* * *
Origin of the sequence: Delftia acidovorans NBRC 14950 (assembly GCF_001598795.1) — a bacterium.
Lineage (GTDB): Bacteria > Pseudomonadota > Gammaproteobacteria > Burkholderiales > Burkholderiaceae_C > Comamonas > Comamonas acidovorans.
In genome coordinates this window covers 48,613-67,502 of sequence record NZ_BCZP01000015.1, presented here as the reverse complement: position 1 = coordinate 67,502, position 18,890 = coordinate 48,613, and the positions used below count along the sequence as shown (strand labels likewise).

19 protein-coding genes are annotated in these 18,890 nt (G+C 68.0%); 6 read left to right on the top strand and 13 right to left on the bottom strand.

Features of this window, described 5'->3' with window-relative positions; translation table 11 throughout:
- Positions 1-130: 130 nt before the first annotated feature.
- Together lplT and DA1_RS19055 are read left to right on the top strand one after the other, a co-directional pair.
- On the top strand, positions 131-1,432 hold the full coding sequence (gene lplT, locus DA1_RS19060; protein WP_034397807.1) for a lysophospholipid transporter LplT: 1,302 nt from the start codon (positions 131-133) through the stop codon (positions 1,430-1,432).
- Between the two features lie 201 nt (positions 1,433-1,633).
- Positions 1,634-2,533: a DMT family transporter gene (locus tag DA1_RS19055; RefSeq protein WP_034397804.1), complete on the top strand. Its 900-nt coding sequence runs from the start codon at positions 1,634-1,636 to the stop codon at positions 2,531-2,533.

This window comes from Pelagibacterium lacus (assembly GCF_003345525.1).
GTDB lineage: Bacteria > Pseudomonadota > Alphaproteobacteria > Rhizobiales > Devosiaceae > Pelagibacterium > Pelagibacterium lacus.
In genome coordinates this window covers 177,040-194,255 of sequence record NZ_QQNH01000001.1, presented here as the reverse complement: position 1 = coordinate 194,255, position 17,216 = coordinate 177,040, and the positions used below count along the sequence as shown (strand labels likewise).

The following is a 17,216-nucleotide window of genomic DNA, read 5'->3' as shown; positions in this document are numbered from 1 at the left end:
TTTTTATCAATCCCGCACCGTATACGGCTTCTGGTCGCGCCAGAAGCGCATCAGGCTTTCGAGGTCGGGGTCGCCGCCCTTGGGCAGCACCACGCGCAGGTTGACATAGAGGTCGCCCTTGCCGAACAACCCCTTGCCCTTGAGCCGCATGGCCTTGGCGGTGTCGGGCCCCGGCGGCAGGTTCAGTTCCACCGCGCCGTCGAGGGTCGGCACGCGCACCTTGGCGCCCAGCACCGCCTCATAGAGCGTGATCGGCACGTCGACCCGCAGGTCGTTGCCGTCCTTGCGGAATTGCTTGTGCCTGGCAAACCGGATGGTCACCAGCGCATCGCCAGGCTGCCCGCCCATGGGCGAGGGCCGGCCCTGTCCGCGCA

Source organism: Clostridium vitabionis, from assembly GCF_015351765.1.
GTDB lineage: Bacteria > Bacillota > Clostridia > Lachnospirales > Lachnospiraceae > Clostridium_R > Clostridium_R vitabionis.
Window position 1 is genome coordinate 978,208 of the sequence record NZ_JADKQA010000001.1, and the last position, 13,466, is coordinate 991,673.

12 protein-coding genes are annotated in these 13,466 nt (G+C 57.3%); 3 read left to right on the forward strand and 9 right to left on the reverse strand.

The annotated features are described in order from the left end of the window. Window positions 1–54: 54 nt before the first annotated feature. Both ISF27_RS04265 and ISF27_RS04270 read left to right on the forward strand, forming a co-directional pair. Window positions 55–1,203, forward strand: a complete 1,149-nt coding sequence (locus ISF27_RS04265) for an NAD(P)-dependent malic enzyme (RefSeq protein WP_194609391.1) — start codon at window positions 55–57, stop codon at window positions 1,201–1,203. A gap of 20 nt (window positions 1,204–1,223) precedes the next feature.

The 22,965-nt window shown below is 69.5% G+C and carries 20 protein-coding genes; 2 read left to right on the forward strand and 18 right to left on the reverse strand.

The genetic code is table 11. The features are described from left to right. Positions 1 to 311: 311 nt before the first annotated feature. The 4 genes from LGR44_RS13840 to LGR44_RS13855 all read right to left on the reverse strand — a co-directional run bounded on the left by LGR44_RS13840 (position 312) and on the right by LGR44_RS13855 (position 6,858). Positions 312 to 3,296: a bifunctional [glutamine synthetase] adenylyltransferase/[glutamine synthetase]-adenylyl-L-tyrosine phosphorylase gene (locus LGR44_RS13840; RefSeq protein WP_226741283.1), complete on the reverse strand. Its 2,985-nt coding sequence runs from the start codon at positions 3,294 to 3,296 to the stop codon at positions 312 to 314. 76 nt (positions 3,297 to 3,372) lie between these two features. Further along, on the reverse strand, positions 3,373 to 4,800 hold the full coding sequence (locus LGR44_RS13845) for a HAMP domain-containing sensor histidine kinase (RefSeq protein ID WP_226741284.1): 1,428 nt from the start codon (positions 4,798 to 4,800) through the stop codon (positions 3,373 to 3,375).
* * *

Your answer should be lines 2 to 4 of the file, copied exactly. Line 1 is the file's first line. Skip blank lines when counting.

Lineage (GTDB): Bacteria > Pseudomonadota > Gammaproteobacteria > Burkholderiales > Burkholderiaceae_C > Comamonas > Comamonas acidovorans.
In genome coordinates this window covers 48,613-67,502 of sequence record NZ_BCZP01000015.1, presented here as the reverse complement: position 1 = coordinate 67,502, position 18,890 = coordinate 48,613, and the positions used below count along the sequence as shown (strand labels likewise).

19 protein-coding genes are annotated in these 18,890 nt (G+C 68.0%); 6 read left to right on the top strand and 13 right to left on the bottom strand.